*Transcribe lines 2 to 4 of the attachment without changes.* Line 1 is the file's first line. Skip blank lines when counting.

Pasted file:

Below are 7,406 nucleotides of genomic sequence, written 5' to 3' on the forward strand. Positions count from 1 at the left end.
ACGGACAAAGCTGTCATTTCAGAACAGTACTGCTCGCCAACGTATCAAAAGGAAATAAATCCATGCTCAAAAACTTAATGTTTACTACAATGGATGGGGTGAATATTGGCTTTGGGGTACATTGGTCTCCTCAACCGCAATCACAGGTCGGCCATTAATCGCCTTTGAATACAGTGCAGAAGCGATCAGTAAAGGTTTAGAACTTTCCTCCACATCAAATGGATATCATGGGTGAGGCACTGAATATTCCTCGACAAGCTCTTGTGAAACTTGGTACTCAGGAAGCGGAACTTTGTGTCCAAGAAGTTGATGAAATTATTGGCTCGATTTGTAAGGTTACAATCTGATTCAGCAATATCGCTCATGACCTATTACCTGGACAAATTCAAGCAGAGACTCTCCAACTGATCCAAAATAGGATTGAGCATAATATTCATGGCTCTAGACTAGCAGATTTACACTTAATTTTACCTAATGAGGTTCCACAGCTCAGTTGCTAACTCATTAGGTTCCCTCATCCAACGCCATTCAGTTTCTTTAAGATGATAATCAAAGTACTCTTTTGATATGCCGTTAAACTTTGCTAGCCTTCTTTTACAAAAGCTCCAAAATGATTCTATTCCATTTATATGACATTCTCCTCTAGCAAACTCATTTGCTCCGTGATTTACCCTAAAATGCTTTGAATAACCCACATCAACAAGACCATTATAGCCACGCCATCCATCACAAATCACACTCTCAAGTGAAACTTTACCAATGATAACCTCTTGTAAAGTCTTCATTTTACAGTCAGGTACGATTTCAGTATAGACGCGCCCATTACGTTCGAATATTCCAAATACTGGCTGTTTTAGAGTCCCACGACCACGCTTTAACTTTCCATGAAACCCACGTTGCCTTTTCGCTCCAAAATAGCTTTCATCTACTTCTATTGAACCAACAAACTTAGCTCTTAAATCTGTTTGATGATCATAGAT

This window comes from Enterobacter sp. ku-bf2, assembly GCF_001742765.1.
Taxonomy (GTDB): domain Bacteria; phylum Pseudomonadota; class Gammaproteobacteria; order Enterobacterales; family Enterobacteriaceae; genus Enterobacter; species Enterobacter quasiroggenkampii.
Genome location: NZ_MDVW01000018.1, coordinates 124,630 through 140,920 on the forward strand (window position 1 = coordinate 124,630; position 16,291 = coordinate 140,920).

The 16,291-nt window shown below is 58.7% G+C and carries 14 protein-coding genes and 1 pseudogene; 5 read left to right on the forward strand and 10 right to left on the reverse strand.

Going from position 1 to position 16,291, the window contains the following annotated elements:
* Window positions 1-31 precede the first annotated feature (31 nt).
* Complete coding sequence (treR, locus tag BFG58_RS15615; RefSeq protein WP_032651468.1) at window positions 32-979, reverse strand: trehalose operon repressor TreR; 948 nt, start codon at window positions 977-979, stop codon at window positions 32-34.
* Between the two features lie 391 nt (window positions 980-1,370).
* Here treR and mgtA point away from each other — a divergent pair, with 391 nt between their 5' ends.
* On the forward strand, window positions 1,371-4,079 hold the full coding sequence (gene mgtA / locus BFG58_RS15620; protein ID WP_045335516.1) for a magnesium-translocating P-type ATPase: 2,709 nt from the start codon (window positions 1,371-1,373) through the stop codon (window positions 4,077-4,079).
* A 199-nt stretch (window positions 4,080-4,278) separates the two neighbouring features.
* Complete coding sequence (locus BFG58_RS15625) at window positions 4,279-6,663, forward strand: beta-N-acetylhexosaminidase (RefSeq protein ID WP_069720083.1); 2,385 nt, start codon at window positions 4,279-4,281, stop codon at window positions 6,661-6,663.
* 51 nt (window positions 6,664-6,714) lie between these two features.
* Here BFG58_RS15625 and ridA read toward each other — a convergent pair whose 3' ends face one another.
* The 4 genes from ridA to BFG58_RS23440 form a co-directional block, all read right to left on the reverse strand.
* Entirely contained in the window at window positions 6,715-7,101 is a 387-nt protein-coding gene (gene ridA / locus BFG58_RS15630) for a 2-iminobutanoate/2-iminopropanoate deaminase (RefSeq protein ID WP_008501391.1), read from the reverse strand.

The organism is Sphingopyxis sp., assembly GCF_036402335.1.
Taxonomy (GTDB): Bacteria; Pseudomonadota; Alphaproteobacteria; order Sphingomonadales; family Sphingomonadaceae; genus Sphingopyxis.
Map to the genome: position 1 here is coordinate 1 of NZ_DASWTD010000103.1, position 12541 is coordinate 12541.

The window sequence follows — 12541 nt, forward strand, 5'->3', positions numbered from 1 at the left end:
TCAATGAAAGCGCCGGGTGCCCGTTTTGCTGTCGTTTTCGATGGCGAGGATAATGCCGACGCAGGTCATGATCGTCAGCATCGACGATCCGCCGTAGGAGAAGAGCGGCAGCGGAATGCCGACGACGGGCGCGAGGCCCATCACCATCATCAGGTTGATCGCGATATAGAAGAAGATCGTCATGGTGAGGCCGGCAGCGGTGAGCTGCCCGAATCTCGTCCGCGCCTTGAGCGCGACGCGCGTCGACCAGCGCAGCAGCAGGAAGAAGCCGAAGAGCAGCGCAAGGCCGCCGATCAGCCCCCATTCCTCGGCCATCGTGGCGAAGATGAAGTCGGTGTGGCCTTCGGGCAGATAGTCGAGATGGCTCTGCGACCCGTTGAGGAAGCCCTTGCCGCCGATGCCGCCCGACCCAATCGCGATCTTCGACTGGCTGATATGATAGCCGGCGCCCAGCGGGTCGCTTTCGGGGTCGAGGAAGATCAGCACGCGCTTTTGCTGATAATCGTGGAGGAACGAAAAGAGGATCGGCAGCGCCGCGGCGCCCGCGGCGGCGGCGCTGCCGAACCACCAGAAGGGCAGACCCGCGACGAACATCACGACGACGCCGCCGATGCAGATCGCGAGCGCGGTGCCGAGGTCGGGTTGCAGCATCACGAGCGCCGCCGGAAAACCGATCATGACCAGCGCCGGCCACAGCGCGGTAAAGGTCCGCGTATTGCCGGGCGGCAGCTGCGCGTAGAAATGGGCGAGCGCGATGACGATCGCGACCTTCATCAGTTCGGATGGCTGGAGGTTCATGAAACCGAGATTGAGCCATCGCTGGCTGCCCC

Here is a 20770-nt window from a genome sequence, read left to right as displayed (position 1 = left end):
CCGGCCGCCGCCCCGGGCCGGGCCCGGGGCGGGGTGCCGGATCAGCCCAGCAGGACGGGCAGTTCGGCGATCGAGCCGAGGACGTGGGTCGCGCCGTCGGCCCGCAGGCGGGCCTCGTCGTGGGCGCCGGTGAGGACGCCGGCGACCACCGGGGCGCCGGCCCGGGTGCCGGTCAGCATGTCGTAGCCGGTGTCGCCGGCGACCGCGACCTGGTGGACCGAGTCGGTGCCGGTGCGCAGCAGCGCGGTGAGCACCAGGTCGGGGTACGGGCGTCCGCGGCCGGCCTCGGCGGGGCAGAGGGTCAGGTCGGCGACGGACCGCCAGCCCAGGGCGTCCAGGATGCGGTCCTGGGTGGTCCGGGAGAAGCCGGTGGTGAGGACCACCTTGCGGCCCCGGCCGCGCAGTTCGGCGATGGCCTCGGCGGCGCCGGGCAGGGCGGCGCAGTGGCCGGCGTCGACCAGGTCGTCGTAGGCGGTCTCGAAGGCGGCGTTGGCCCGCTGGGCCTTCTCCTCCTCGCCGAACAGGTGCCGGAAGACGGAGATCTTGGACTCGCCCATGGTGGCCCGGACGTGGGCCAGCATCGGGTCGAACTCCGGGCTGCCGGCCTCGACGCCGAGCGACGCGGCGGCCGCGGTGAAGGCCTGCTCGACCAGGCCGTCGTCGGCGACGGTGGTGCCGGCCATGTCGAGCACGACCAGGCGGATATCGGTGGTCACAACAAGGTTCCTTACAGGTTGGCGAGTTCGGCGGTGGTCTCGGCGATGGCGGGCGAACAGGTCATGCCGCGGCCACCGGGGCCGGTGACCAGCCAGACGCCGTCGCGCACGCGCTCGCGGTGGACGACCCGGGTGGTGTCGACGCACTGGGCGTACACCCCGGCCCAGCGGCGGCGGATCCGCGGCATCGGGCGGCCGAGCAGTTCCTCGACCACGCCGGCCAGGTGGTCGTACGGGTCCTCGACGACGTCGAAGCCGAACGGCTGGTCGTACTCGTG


ACGGACAAAGCTGTCATTTCAGAACAGTACTGCTCGCCAACGTATCAAAAGGAAATAAATCCATGCTCAAAAACTTAATGTTTACTACAATGGATGGGGTGAATATTGGCTTTGGGGTACATTGGTCTCCTCAACCGCAATCACAGGTCGGCCATTAATCGCCTTTGAATACAGTGCAGAAGCGATCAGTAAAGGTTTAGAACTTTCCTCCACATCAAATGGATATCATGGGTGAGGCACTGAATATTCCTCGACAAGCTCTTGTGAAACTTGGTACTCAGGAAGCGGAACTTTGTGTCCAAGAAGTTGATGAAATTATTGGCTCGATTTGTAAGGTTACAATCTGATTCAGCAATATCGCTCATGACCTATTACCTGGACAAATTCAAGCAGAGACTCTCCAACTGATCCAAAATAGGATTGAGCATAATATTCATGGCTCTAGACTAGCAGATTTACACTTAATTTTACCTAATGAGGTTCCACAGCTCAGTTGCTAACTCATTAGGTTCCCTCATCCAACGCCATTCAGTTTCTTTAAGATGATAATCAAAGTACTCTTTTGATATGCCGTTAAACTTTGCTAGCCTTCTTTTACAAAAGCTCCAAAATGATTCTATTCCATTTATATGACATTCTCCTCTAGCAAACTCATTTGCTCCGTGATTTACCCTAAAATGCTTTGAATAACCCACATCAACAAGACCATTATAGCCACGCCATCCATCACAAATCACACTCTCAAGTGAAACTTTACCAATGATAACCTCTTGTAAAGTCTTCATTTTACAGTCAGGTACGATTTCAGTATAGACGCGCCCATTACGTTCGAATATTCCAAATACTGGCTGTTTTAGAGTCCCACGACCACGCTTTAACTTTCCATGAAACCCACGTTGCCTTTTCGCTCCAAAATAGCTTTCATCTACTTCTATTGAACCAACAAACTTAGCTCTTAAATCTGTTTGATGATCATAGAT

This window comes from Enterobacter sp. ku-bf2, assembly GCF_001742765.1.
Taxonomy (GTDB): domain Bacteria; phylum Pseudomonadota; class Gammaproteobacteria; order Enterobacterales; family Enterobacteriaceae; genus Enterobacter; species Enterobacter quasiroggenkampii.